Hugh Mangum,(June 3, 1877 – March 12, 1922) worked in the American South between 1897 and 1922 at the height of Jim Crow segregation laws. He kept an open door policy in his itinerant and studio portraiture, and welcomed blacks and whites alike.
Beginning his career in the early 1890s, Mangum’s Penny Picture camera allowed multiple and distinct exposures on a single glass plate negative. The order of the images on a single glass plate reflects the sequence in which Mangum’s clientele sat for him each day.
Self-taught photographer Hugh Mangum was born in 1877 in the newly incorporated, tobacco-fueled boomtown of Durham, North Carolina. As an itinerant portraitist working primarily in North Carolina and Virginia in the shadow of the segregationist laws of the Jim Crow era, Mangum welcomed into his temporary studios a clientele that was both racially and economically diverse. After his death in 1922, his glass plate negatives remained stored, out of sight, in a tobacco barn on his family farm for 50 years. Slated for demolition in the 1970s, the barn was saved at the last moment, and with it, this surprising and unparalleled document of life at the turn of the 20th century, a turbulent time in the history of the American South.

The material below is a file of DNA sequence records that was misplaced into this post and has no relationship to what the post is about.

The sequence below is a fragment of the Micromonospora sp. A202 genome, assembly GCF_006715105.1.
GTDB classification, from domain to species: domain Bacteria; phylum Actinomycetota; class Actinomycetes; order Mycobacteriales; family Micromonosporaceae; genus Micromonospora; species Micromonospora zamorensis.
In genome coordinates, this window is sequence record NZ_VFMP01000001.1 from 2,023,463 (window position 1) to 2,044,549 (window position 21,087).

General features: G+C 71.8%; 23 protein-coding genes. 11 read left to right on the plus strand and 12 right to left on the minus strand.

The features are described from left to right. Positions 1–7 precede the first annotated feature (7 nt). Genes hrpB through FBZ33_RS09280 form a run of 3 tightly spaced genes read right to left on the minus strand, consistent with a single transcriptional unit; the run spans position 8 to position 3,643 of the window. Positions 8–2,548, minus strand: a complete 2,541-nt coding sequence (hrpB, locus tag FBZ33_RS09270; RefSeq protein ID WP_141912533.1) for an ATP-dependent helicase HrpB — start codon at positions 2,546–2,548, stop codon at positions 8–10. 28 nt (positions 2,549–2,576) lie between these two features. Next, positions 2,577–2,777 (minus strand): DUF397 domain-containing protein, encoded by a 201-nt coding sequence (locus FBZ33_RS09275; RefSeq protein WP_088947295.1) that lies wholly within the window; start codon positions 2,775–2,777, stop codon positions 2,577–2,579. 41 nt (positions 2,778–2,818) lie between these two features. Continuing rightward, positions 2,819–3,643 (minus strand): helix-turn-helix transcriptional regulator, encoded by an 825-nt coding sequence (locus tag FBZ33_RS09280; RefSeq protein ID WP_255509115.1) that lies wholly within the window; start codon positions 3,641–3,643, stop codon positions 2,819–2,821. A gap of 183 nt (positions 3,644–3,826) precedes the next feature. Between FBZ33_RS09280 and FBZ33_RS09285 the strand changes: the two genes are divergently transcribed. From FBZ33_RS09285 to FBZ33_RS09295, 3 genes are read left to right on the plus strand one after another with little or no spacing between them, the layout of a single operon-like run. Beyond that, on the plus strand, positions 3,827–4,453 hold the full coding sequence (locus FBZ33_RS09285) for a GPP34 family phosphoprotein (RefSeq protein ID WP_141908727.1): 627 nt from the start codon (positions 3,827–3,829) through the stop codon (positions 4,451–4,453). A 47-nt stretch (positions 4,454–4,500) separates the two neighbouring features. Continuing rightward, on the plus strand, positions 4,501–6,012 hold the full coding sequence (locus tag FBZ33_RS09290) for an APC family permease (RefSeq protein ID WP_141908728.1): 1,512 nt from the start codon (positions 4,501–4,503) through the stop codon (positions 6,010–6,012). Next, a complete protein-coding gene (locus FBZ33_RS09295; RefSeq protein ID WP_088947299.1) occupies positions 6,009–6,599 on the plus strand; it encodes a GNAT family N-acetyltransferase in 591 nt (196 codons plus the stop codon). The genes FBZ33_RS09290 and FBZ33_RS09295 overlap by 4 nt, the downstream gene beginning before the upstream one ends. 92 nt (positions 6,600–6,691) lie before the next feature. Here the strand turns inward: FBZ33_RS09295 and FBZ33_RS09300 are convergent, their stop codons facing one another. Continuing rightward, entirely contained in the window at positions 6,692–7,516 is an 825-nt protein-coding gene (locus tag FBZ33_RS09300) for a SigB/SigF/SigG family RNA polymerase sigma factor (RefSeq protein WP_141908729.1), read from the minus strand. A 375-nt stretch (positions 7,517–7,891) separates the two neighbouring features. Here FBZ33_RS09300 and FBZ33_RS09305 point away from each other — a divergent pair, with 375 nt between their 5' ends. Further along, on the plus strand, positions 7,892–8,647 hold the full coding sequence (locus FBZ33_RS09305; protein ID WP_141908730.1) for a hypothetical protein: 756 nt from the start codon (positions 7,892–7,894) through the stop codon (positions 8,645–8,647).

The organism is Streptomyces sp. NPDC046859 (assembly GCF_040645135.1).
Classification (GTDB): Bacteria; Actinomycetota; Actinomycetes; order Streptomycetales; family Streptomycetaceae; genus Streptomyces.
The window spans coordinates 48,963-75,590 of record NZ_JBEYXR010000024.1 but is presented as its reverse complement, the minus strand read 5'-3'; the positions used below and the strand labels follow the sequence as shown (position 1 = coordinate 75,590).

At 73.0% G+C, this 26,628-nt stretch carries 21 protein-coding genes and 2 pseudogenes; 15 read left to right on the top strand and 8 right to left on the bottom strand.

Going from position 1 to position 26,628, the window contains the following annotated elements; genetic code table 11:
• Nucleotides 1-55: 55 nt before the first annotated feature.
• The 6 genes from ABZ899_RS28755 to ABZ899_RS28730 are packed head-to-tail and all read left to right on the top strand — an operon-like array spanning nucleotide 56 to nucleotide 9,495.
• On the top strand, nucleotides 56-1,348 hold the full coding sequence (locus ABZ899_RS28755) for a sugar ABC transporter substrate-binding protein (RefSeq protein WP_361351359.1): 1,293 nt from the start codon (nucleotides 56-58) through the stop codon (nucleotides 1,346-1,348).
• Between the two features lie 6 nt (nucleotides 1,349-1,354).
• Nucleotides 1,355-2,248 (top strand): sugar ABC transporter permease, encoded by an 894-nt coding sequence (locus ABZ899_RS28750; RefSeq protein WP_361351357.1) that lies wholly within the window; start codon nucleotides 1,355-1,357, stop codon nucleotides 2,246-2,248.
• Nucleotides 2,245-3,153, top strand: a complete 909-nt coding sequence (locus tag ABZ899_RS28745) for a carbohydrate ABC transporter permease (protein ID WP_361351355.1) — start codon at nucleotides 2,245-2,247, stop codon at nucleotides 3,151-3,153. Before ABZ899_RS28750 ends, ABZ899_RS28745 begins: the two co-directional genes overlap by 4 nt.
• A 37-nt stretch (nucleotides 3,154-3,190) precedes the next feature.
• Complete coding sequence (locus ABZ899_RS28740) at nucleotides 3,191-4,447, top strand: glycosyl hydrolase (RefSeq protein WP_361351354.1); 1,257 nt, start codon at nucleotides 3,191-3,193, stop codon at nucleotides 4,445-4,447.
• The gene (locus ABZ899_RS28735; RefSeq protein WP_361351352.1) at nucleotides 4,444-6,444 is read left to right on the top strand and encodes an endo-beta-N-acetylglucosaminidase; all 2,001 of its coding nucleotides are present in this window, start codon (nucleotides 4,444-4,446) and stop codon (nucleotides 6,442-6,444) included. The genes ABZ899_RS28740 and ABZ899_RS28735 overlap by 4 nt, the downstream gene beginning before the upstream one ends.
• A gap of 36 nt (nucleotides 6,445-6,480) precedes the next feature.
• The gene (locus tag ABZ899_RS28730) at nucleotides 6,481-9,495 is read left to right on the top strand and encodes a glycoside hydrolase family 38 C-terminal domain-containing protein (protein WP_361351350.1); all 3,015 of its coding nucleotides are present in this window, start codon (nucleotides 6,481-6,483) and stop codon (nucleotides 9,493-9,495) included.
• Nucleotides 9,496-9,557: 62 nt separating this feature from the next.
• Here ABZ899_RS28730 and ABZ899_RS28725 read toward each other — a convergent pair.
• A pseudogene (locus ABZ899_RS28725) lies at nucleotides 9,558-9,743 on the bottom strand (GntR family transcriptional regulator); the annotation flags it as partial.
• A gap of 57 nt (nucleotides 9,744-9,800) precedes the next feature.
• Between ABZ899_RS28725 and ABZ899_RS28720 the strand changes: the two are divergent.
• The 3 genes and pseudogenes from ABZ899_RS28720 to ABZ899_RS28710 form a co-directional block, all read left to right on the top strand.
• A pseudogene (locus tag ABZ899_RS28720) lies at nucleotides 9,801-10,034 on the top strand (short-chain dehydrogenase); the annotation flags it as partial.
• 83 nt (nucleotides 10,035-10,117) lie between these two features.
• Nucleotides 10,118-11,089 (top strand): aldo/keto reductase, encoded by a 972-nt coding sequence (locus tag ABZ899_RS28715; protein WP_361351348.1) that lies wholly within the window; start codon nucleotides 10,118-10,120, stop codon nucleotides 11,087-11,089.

– Duke University, The Hugh Mangum Photographs Collection
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